Poland, the region’s largest economy and one whose GDP had ballooned to a value of $545bn at the end of 2014, from $65bn in 1990, is ticking both those boxes of salaries and workers. Unemployment fell to 7.1 per cent in December, the lowest since 2008 and far below the 20 per cent before EU entry, according to Eurostat. Unfilled job vacancies jumped to 73,200 in the third quarter, an increase of 22 per cent on a year earlier. 

Companies are raising salaries – wages have more than doubled to an average of 32,446 zlotys (£5,731) a year since EU entry – which is prompting some investors to consider moving to cheaper countries further east. 

Other companies are importing workers from Ukraine, a country that shares similarities in language and culture and has seen its own exodus of workers during its violent conflict with pro-Russian separatists.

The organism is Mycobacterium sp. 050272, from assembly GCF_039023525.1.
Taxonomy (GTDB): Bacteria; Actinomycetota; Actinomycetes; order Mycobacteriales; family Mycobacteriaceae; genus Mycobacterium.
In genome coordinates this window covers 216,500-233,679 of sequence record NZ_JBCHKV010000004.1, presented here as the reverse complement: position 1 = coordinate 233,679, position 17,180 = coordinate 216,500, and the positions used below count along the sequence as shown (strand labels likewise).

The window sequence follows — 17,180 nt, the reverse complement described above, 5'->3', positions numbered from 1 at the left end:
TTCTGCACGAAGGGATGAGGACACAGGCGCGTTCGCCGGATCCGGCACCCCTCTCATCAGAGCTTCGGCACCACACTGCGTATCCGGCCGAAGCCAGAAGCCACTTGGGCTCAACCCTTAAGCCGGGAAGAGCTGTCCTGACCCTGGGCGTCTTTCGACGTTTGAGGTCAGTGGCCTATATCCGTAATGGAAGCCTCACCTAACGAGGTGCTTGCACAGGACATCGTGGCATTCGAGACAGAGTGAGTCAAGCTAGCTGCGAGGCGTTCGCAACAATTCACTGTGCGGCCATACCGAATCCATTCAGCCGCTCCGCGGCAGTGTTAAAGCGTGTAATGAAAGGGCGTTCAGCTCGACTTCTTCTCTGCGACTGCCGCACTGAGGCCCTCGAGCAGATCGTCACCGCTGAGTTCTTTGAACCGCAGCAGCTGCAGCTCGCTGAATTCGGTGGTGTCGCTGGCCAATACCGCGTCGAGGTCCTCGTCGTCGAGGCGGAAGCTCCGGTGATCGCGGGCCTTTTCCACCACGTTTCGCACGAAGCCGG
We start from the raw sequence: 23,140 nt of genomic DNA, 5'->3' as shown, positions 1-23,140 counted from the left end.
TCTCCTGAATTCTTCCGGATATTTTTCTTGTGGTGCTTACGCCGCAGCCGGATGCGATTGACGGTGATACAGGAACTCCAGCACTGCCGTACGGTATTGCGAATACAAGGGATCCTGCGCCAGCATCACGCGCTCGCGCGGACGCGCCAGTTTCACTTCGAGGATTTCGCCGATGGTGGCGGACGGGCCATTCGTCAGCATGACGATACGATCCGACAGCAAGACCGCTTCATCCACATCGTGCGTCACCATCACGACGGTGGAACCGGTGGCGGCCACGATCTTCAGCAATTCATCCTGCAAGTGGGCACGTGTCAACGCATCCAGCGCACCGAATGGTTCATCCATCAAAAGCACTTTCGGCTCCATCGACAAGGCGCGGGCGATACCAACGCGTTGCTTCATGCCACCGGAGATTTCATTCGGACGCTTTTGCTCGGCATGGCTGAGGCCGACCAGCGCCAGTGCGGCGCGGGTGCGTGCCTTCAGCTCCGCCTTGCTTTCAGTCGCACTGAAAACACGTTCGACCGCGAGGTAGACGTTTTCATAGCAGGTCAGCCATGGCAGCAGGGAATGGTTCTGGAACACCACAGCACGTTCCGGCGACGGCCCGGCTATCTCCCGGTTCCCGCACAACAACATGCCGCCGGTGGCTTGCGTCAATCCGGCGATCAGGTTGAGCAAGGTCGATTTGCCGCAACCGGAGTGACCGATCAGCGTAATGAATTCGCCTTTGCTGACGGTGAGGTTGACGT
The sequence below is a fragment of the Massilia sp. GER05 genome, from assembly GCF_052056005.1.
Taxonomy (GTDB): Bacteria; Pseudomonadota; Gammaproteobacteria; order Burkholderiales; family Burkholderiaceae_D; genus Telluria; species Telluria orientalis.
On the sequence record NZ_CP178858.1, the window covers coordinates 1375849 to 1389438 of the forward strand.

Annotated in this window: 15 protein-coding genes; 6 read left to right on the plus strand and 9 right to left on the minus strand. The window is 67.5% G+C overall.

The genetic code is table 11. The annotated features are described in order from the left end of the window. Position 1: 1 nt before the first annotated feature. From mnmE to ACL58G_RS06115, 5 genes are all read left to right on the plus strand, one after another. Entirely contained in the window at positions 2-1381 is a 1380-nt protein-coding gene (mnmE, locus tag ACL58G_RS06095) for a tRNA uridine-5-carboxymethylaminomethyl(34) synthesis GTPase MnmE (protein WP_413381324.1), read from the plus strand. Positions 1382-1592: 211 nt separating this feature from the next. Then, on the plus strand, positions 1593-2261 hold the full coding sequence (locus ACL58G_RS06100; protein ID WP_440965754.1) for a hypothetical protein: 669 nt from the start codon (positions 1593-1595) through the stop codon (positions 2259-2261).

“In many regions, importing workers from Ukraine is the only remedy,” said Marek Sliwinski at the employment agency Work Force. “Without those Ukrainians, quite a few companies wouldn’t be able to complete their orders, and this would have a negative impact on economic growth.”

The Czechs face a similar situation, with an economy that grew 4.7 per cent in the third quarter and an unemployment rate that fell to 4.5 per cent in December, the EU’s lowest along with Germany, according to Eurostat. Growth is expected to have slowed to 4.5 per cent in the last quarter, according to a Bloomberg survey . That compares with 3.8 per cent for Poland, 3.5 per cent for Slovakia and 2.5 per cent for Hungary, other surveys show.